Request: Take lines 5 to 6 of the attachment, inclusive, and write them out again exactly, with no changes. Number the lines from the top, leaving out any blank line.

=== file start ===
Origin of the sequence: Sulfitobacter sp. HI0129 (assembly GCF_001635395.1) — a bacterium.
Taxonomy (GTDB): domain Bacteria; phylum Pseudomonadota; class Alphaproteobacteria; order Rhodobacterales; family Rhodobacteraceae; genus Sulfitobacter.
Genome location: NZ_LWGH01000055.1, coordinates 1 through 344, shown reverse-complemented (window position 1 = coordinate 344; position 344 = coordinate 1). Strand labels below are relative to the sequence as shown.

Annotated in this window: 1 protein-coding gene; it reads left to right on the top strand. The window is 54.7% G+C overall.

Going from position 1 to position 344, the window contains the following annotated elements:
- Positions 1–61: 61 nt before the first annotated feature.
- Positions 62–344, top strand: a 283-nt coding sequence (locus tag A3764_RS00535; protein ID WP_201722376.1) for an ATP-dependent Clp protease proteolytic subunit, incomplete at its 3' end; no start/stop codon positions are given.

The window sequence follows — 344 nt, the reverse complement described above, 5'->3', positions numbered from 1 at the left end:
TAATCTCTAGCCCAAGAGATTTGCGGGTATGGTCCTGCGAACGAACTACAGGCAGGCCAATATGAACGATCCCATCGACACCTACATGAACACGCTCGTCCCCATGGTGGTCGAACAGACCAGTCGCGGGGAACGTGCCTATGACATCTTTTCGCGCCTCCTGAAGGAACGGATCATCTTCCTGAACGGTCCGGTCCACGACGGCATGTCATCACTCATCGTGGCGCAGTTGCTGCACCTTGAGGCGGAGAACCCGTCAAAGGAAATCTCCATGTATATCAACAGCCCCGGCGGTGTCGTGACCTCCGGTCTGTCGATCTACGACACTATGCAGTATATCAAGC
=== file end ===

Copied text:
Going from position 1 to position 344, the window contains the following annotated elements:
- Positions 1–61: 61 nt before the first annotated feature.